Bice:  Local communities make their own decisions about their children’s education.  Currently, Chickasaw, Satsuma and Alabaster are in the process of forming their own school systems.  In order for a community to form their own school system, they have to “own it” and recognize all of the costs and responsibilities involved in forming their own system.  It requires large amounts of money because necessities such as a central office are not paid for by the state.  Instead, the local community has to be prepared to foot the bill.

Governor Bentley’s Education Policy Advisor.  What is her role?  Alabama has not had an Education Policy Advisor to the Governor in quite a while (if ever).
Bice:  He has met with Ms. Schultz and has found they agree on many things.  He is comfortable working with her and sees her involvement as a good thing.

The  Role of Counselors. What is the role of a school counselor?
Bice:  He would like to see counselors get back to their original roles, instead of that of testing coordinator.  He hopes to see that role become better defined and aligned.

Size of High Schools.  Specifically, a parent was concerned about the size of her child’s high school, Spain Park High in Hoover.  She asked why the state department allows high schools to grow so large.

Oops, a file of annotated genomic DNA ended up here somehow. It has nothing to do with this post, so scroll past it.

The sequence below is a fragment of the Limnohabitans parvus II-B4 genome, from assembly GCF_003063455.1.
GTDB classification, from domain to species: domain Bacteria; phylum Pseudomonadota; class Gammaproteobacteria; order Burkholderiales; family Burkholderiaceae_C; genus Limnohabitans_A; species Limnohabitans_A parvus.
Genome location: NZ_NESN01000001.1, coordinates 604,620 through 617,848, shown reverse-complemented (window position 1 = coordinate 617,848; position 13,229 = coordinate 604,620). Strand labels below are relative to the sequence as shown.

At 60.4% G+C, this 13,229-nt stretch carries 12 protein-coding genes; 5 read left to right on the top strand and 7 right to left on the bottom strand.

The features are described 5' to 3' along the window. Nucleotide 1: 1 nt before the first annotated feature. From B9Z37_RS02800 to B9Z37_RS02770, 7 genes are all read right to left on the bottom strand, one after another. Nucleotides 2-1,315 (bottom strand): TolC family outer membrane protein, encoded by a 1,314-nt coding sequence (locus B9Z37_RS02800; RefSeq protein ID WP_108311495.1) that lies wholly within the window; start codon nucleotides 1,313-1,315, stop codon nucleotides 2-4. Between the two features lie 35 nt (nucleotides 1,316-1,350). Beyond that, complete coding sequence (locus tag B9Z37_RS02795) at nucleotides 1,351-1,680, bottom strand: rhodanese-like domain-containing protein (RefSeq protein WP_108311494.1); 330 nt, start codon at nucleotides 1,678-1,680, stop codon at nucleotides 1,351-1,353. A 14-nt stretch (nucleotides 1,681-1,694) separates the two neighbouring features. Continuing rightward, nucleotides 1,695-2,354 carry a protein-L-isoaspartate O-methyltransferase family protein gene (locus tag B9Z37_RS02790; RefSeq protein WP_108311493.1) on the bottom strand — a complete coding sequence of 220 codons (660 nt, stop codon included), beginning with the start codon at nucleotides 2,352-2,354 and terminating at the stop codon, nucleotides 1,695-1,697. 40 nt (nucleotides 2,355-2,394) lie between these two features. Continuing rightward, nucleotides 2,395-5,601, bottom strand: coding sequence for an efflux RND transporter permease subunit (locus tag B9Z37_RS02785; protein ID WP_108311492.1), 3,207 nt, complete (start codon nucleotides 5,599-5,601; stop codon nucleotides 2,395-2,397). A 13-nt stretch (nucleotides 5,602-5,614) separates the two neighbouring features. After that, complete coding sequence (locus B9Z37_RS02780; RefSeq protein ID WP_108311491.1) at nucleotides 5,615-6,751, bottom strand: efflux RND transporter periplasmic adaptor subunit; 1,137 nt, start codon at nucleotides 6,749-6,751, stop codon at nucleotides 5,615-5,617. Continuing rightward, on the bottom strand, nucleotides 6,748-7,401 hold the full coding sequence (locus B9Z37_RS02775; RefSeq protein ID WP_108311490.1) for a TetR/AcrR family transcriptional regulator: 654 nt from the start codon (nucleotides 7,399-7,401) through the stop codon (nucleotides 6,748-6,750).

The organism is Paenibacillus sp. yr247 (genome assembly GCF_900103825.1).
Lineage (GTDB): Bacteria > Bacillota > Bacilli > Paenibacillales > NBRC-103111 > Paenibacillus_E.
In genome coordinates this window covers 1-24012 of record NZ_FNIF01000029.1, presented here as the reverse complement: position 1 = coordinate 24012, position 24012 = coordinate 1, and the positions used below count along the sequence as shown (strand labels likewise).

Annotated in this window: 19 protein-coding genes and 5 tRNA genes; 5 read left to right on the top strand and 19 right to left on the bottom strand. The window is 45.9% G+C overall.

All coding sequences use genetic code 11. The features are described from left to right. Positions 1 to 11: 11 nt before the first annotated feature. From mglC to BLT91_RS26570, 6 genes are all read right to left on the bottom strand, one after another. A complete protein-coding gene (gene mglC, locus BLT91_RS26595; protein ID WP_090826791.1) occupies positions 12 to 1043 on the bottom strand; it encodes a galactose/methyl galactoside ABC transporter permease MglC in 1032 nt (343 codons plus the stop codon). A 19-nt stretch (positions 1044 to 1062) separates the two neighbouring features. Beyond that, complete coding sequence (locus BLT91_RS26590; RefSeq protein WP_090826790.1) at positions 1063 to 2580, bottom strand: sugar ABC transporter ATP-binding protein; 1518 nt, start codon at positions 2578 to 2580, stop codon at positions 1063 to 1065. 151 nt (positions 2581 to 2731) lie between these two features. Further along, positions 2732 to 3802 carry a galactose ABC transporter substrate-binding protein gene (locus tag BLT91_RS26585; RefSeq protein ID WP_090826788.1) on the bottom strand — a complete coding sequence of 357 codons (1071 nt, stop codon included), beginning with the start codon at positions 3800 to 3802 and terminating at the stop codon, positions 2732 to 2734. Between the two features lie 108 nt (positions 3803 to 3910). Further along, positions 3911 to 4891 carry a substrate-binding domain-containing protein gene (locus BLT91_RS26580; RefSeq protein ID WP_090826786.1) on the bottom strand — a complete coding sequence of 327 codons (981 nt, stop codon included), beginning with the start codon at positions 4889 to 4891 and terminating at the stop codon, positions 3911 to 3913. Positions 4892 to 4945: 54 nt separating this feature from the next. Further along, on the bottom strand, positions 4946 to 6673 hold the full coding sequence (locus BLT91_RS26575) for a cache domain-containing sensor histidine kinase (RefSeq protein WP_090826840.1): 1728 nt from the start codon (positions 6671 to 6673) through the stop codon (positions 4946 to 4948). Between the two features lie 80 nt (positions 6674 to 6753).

Bice:  The size of a high school is determined by the local board of education.  The state does not provide any guidance to local districts on the size of their schools.  [Hoover schools’ Superintendent Andy Craig  stepped in to provide some reasoning behind the size of Spain Park High School and how those decisions are made.]  Bice reiterated that the local board is responsible for those types of decisions.

Alabama’s Education System.  Are you satisfied with how Alabama is delivering education?
Bice:  He didn’t want to say “the system isn’t working”, but there are many children who aren’t having success.  He would like to see the delivery of education be a more “strategic, thoughtful plan”.  He wants to place the focus on every child graduating from high school into a future of their choosing.  He would like to see Alabama “repurpose monies when things are not working”.

Teacher Evaluations.  What is in store?
Bice:  He would like to see teacher evaluations be used to improve the practice of teachers.  Bice did not elaborate on possible changes.

My apologies for not including every question, but my notes were not sufficient to trigger my memory of accurately portraying the question and Dr. Bice’s answer.  I’ll try to do better.

Overall View of the Meeting.….It was a privilege to hear Dr. Bice’s agenda straight from Dr. Bice.  Interpretations are unreliable (kind of like my interpretations here).  I have had the good fortune to have met Dr. Bice on previous occasions and found him to be a straight-talker, a quality I appreciate in a governmental leader.  I encourage you to find your way to some meeting where he is and introduce yourself.  Let him know what’s on your mind.  He does not sit in an Ivory Tower and can be reached by phone or e-mail.

Respectfully submitted……..